"I don't know how that happens, really," Dempster said. "It's inevitable that you miss a pitch and somebody hits it in the stands or whatever. A guy gets on second with none out, and all you're thinking about is trying to preserve the win. To think about something like that is pretty mind-boggling."
"Incredible win," Cubs manager Dale Sveum said. "He's got so many different ways to get people out, and he's been pulling it off day in and day out."
However, it may also be one of Dempster's last games at Wrigley. He recently talked to Cubs president of baseball operations Theo Epstein about the possibility of a trade. If the right-hander was aware of the scouts in the stands, he didn't flinch.
"He's one of the most professional, hard-working people you're ever going to be around," Sveum said. "When he steps out on the mound, it's all 'Game on' with him. It's not trade rumors or, 'Where am I going to go?' It's, 'How am I going to get the next pitch?'"
Dempster kept the Red Sox off balance.
"He was pretty tough," Boston manager Bobby Valentine said. "Guys weren't picking up his ball pretty well. When we hit the ball, it seemed to be right at one of their outfielders. You know, those balls have to drop a couple of times a game in order to put some runs on the board."
Marmol has been thinking about when he would get a chance to close again. Sveum told the right-hander a couple days ago that he had his job back in an effort to stabilize the bullpen. Marmol did make it interesting. With one out, Ryan Sweeney singled and Mike Aviles reached on an error. One out later, Marmol walked Scott Podsednik to load the bases. Sveum came out for a chat.
"It wasn't a lot of nice things -- nice words, I should say," Sveum said of his conversation.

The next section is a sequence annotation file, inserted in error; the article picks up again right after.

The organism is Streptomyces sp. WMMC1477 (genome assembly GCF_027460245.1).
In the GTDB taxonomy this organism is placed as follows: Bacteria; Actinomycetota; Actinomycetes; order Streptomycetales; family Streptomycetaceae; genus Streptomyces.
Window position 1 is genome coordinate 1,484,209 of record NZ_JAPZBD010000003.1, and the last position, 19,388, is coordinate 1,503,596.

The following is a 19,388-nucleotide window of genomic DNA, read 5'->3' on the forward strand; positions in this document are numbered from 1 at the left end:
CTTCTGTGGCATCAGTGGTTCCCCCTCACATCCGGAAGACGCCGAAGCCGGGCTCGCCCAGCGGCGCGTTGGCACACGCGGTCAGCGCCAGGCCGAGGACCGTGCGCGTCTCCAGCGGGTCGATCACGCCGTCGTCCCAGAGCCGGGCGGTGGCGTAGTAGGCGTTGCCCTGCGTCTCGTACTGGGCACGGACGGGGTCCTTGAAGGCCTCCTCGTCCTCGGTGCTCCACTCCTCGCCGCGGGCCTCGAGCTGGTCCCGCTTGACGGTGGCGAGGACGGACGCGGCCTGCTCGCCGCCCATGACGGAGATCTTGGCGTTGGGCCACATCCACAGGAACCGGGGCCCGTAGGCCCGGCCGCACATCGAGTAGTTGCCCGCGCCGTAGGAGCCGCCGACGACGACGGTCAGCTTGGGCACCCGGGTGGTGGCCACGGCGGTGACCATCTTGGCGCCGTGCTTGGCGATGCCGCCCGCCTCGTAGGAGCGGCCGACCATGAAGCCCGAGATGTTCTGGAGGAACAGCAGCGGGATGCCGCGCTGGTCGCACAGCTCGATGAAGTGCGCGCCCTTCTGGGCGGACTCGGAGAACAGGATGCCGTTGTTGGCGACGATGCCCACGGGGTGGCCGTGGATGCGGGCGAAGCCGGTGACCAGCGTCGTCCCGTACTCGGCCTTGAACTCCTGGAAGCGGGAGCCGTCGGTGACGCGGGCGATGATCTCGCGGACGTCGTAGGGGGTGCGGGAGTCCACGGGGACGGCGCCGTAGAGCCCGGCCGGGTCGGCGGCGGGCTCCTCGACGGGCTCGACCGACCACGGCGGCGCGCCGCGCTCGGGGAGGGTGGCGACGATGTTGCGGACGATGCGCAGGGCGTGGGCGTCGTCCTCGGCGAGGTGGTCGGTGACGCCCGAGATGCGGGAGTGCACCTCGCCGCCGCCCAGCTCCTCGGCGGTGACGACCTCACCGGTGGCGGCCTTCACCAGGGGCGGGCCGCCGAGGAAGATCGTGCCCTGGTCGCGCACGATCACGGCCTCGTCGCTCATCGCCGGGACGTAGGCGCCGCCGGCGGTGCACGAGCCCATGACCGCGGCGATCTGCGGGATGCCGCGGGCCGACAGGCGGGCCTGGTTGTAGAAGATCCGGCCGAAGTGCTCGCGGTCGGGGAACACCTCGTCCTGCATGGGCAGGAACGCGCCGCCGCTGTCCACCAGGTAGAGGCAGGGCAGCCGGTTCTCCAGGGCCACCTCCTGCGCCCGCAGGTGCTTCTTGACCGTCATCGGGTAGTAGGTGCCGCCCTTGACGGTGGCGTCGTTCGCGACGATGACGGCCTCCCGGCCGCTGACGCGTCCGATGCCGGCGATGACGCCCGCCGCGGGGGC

"He didn't tell me good things," Marmol said, laughing. "I appreciate what he said to me. He said, 'Throw strikes; I don't want to take you out of the game. Let's go.'"
Marmol got Dustin Pedroia to hit into a force at third to end the game. It was the right-hander's first save since May 2 and third of the season. Rookie Rafael Dolis had taken over the duties but struggled with his command and has been pitching at Triple-A Iowa since the end of May. Since then, James Russell and Shawn Camp have shared the workload.
"We told [Marmol] he's done everything we've asked him to do and his side sessions and his work, and he's been throwing his fastball more," Sveum said. "He came back and made pitches with his fastball, and he got the ground ball. We made a concious effort a couple days ago, the way things have been going, to try to solidify the bullpen."
The problem has been fastball command, or the lack of.
"He has at least some conviction with his fastball now," Sveum said. "It's not, 'I'm going to waste it and go back to my slider.'"
This is the second regular-season meeting between the two historic teams at Wrigley Field, and the first since June 2005. In that series, Dempster was Chicago's closer and picked up a save. On Friday, he pocketed $500, winning a wager with speedster Tony Campana as to who would hit the first triple.
Rookie Steve Clevenger hit a two-run double with the bases loaded in the first against Daisuke Matsuzaka (0-2), who was making his second start since Tommy John surgery about one year ago. Dempster tripled with one out in the second, his first since May 12, 2002.
"I thought it was the easiest bet I ever made," Campana said.
"I try to spread my triples out every 10 years," Dempster said.
Dempster dropped the ball in right past a diving Adrian Gonzalez, who may have had trouble with his footing. The grounds crew has spray-painted the outfield after weekend concerts destroyed some of the grass.
"I'd had almost the same play the other day, where it's in that corner and you go looking for it and it's an automatic triple," Cubs right fielder David DeJesus said. "It's tough, and I don't wish that on anybody. We'll take the triples on our side."
One out later, Starlin Castro was hit by a pitch and Dempster scored on DeJesus' single. It was enough to give the Cubs their seventh win in the last 29 games, and it improved them to 3-7 in Interleague Play. How much longer Dempster will be in the rotation remains to be seen.
"You don't want to lose your No. 1 starter," DeJesus said. "We understand it's part of the game, and we'd love to have him here. If it happens [and he's traded], we'll move on. It's the nature of the beast."